Analyzing a Child Labor Photograph activitySee activities created with the Analyzing Documents tool.Teach students the process of document analysis, the foundation for working with primary sources:

Meet the document.
Observe its parts.
Try to make sense of it.
Use it as historical evidence.


Learning Objectives

  • Think through primary source documents (photos,
    written documents, artifacts, posters, maps, cartoons, videos, or
    sound recordings) for contextual understanding.
  • Extract information to make informed judgments.
  • Internalize the process of analyzing primary source documents.

To Create an Analyzing Documents Activity:

  1. Go to My Activities and create a new activity.
  2. Choose a document. Decide whether students will be able to access all of the details available for the document (including dates and descriptions), simply the document images and titles, or nothing beyond what they can see displayed in the activity. (They will need at least the document images to read a multi-page document.) You can also upload images to include documents, photographs, or other images from sources beyond the National Archives.
  3. Use the full image or crop it.
  4. Select a level — for "Novice or Younger Students, or Those Learning English" or "Intermediate or Secondary Students" — and document type (artifact, cartoon, map, photograph, poster, sound recording, video, or written document) to generate analysis questions.
  5. Write your own questions if you choose.
  6. Write instructions for your students, including an introduction and conclusion. You can include questions or a follow-up assignment in your conclusion. Students can email their responses to you if desired.
  7. Preview the student activity and create a snapshot.
  8. Lastly, describe your activity to other teachers by providing a summary. Tag it with the appropriate historical era, historical thinking skill, level of Bloom's Taxonomy, and grade level. You can also include detailed teaching instructions.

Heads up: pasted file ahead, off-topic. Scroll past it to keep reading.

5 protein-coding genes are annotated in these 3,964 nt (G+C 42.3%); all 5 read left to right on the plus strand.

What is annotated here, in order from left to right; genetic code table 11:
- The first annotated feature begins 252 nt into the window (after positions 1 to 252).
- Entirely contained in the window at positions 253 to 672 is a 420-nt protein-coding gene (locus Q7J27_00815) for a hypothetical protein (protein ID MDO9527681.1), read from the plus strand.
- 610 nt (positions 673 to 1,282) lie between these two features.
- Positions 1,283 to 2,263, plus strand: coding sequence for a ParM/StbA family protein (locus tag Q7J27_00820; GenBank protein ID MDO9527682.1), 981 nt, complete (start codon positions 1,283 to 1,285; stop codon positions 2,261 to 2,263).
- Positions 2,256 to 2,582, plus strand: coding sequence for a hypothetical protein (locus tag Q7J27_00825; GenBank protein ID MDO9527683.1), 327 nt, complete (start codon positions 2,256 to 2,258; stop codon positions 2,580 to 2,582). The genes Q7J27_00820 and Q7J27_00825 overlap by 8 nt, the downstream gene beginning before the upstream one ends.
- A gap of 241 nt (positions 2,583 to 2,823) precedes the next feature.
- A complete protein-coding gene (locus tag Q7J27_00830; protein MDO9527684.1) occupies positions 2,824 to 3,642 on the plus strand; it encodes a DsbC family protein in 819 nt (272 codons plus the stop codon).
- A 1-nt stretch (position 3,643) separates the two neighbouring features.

Teaching Tips

  • The first few times you ask students to work with primary sources, and whenever you have not worked with primary sources recently, model careful document analysis using this tool. Point out that the steps are the same each time, for every type of primary source:
Meet the document
Observe its parts.
Try to make sense of it.
Use it as historical evidence.
  • Once students have become familiar with Analyzing Documents activities, direct them to analyze documents as a class or in groups without the aid of an activity, vocalizing the four steps as they go.
  • Eventually, students will internalize the procedure and be able to go through these four steps on their own every time they encounter a primary source document. Remind students to practice this same careful analysis with every primary source they see.
  • Don’t stop at document analysis! Analysis is just the foundation for working with primary sources. Move on to other activity types (such as Making Connections, Finding a Sequence, Mapping History, Seeing the Big Picture, or Weighing the Evidence) in which students use primary sources as historical evidence.
  • Activities made using the questions for Novice or Younger Students can introduce primary sources to younger students and help them practice basic document analysis.
 

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